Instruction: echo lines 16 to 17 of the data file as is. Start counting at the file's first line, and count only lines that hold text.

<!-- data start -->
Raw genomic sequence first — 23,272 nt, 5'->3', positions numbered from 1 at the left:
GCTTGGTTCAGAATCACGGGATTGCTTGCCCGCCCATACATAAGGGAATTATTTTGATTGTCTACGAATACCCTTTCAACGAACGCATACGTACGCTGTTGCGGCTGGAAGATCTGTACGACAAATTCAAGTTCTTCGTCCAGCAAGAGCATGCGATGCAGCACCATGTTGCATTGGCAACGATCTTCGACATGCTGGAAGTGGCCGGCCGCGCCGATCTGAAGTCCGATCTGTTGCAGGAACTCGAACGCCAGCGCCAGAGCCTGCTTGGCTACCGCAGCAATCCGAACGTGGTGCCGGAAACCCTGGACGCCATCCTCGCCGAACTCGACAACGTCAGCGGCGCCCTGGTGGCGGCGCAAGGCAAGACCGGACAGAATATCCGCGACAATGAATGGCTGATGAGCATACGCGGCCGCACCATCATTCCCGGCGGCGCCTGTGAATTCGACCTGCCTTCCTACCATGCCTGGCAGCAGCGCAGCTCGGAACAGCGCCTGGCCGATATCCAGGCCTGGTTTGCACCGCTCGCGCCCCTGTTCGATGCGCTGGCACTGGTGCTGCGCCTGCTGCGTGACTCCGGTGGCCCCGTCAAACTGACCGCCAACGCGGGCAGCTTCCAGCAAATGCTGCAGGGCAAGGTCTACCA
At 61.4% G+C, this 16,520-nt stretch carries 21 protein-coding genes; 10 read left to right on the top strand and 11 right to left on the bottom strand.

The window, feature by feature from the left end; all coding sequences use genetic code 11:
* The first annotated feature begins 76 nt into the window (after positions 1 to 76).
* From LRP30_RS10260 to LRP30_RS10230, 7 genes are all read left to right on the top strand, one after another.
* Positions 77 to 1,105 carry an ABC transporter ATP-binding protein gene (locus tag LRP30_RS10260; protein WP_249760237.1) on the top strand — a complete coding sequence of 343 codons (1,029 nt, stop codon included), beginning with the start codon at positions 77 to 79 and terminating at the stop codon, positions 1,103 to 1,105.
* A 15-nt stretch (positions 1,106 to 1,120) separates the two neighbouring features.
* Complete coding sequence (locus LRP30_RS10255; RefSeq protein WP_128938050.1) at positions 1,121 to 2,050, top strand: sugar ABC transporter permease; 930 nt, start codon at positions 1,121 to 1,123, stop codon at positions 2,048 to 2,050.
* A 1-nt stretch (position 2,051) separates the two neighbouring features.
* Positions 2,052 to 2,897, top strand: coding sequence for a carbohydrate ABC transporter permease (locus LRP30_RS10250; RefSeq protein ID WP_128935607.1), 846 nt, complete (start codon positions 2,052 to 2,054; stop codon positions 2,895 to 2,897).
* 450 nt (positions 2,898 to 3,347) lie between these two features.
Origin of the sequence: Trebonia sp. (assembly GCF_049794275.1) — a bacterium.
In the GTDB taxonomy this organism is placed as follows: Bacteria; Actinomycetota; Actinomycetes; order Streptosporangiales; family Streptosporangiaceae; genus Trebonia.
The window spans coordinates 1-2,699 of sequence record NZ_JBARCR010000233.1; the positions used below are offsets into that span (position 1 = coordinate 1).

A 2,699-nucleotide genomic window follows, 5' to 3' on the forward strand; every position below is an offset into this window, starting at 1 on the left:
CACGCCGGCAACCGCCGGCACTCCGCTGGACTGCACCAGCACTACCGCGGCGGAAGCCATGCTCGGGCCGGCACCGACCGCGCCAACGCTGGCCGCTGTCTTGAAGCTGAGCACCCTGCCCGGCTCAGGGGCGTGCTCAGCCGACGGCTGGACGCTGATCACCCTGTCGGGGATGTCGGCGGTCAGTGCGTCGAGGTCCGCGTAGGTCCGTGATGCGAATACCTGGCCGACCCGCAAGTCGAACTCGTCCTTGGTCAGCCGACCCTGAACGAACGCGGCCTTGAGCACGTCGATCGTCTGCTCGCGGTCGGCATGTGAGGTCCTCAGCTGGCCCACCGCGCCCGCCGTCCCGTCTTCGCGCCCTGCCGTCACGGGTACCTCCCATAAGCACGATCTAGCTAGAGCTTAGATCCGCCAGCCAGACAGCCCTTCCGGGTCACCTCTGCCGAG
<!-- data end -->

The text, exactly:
A 2,699-nucleotide genomic window follows, 5' to 3' on the forward strand; every position below is an offset into this window, starting at 1 on the left:
CACGCCGGCAACCGCCGGCACTCCGCTGGACTGCACCAGCACTACCGCGGCGGAAGCCATGCTCGGGCCGGCACCGACCGCGCCAACGCTGGCCGCTGTCTTGAAGCTGAGCACCCTGCCCGGCTCAGGGGCGTGCTCAGCCGACGGCTGGACGCTGATCACCCTGTCGGGGATGTCGGCGGTCAGTGCGTCGAGGTCCGCGTAGGTCCGTGATGCGAATACCTGGCCGACCCGCAAGTCGAACTCGTCCTTGGTCAGCCGACCCTGAACGAACGCGGCCTTGAGCACGTCGATCGTCTGCTCGCGGTCGGCATGTGAGGTCCTCAGCTGGCCCACCGCGCCCGCCGTCCCGTCTTCGCGCCCTGCCGTCACGGGTACCTCCCATAAGCACGATCTAGCTAGAGCTTAGATCCGCCAGCCAGACAGCCCTTCCGGGTCACCTCTGCCGAG